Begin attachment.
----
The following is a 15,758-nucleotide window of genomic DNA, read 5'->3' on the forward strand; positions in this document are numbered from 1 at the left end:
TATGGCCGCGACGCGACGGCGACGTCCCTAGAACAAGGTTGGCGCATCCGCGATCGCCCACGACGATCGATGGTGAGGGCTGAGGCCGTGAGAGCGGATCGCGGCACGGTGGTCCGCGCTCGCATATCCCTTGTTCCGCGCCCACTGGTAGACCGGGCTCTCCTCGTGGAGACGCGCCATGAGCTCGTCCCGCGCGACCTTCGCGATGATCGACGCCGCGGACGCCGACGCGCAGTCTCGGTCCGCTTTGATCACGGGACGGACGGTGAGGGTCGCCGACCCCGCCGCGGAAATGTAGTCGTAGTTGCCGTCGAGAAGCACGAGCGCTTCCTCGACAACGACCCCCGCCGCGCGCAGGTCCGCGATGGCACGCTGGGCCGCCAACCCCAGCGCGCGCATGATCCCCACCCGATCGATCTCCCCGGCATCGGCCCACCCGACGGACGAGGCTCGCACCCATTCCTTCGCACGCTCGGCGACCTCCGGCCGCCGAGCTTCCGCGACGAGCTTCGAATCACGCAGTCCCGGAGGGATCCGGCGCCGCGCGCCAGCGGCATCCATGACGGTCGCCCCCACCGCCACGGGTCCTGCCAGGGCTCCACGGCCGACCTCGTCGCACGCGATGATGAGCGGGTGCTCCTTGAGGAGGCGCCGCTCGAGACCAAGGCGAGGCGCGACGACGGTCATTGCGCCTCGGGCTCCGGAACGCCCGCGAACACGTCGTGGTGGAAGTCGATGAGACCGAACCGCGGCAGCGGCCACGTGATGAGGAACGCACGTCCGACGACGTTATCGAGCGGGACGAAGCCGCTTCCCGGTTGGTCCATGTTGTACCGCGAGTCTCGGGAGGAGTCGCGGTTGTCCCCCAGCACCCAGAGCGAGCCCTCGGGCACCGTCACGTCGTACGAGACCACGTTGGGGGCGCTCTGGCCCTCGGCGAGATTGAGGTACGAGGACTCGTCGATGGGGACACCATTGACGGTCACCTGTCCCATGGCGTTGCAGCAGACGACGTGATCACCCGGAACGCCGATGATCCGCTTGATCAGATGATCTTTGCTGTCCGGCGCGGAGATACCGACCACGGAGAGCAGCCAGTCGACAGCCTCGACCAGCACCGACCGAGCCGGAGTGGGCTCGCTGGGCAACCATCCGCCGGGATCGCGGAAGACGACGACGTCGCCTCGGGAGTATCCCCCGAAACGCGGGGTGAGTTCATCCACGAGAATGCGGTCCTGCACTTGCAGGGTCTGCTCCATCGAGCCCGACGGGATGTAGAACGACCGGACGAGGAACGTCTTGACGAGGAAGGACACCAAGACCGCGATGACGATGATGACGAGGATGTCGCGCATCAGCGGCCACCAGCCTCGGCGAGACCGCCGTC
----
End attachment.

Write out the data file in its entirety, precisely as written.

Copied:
The following is a 15,758-nucleotide window of genomic DNA, read 5'->3' on the forward strand; positions in this document are numbered from 1 at the left end:
TATGGCCGCGACGCGACGGCGACGTCCCTAGAACAAGGTTGGCGCATCCGCGATCGCCCACGACGATCGATGGTGAGGGCTGAGGCCGTGAGAGCGGATCGCGGCACGGTGGTCCGCGCTCGCATATCCCTTGTTCCGCGCCCACTGGTAGACCGGGCTCTCCTCGTGGAGACGCGCCATGAGCTCGTCCCGCGCGACCTTCGCGATGATCGACGCCGCGGACGCCGACGCGCAGTCTCGGTCCGCTTTGATCACGGGACGGACGGTGAGGGTCGCCGACCCCGCCGCGGAAATGTAGTCGTAGTTGCCGTCGAGAAGCACGAGCGCTTCCTCGACAACGACCCCCGCCGCGCGCAGGTCCGCGATGGCACGCTGGGCCGCCAACCCCAGCGCGCGCATGATCCCCACCCGATCGATCTCCCCGGCATCGGCCCACCCGACGGACGAGGCTCGCACCCATTCCTTCGCACGCTCGGCGACCTCCGGCCGCCGAGCTTCCGCGACGAGCTTCGAATCACGCAGTCCCGGAGGGATCCGGCGCCGCGCGCCAGCGGCATCCATGACGGTCGCCCCCACCGCCACGGGTCCTGCCAGGGCTCCACGGCCGACCTCGTCGCACGCGATGATGAGCGGGTGCTCCTTGAGGAGGCGCCGCTCGAGACCAAGGCGAGGCGCGACGACGGTCATTGCGCCTCGGGCTCCGGAACGCCCGCGAACACGTCGTGGTGGAAGTCGATGAGACCGAACCGCGGCAGCGGCCACGTGATGAGGAACGCACGTCCGACGACGTTATCGAGCGGGACGAAGCCGCTTCCCGGTTGGTCCATGTTGTACCGCGAGTCTCGGGAGGAGTCGCGGTTGTCCCCCAGCACCCAGAGCGAGCCCTCGGGCACCGTCACGTCGTACGAGACCACGTTGGGGGCGCTCTGGCCCTCGGCGAGATTGAGGTACGAGGACTCGTCGATGGGGACACCATTGACGGTCACCTGTCCCATGGCGTTGCAGCAGACGACGTGATCACCCGGAACGCCGATGATCCGCTTGATCAGATGATCTTTGCTGTCCGGCGCGGAGATACCGACCACGGAGAGCAGCCAGTCGACAGCCTCGACCAGCACCGACCGAGCCGGAGTGGGCTCGCTGGGCAACCATCCGCCGGGATCGCGGAAGACGACGACGTCGCCTCGGGAGTATCCCCCGAAACGCGGGGTGAGTTCATCCACGAGAATGCGGTCCTGCACTTGCAGGGTCTGCTCCATCGAGCCCGACGGGATGTAGAACGACCGGACGAGGAACGTCTTGACGAGGAAGGACACCAAGACCGCGATGACGATGATGACGAGGATGTCGCGCATCAGCGGCCACCAGCCTCGGCGAGACCGCCGTC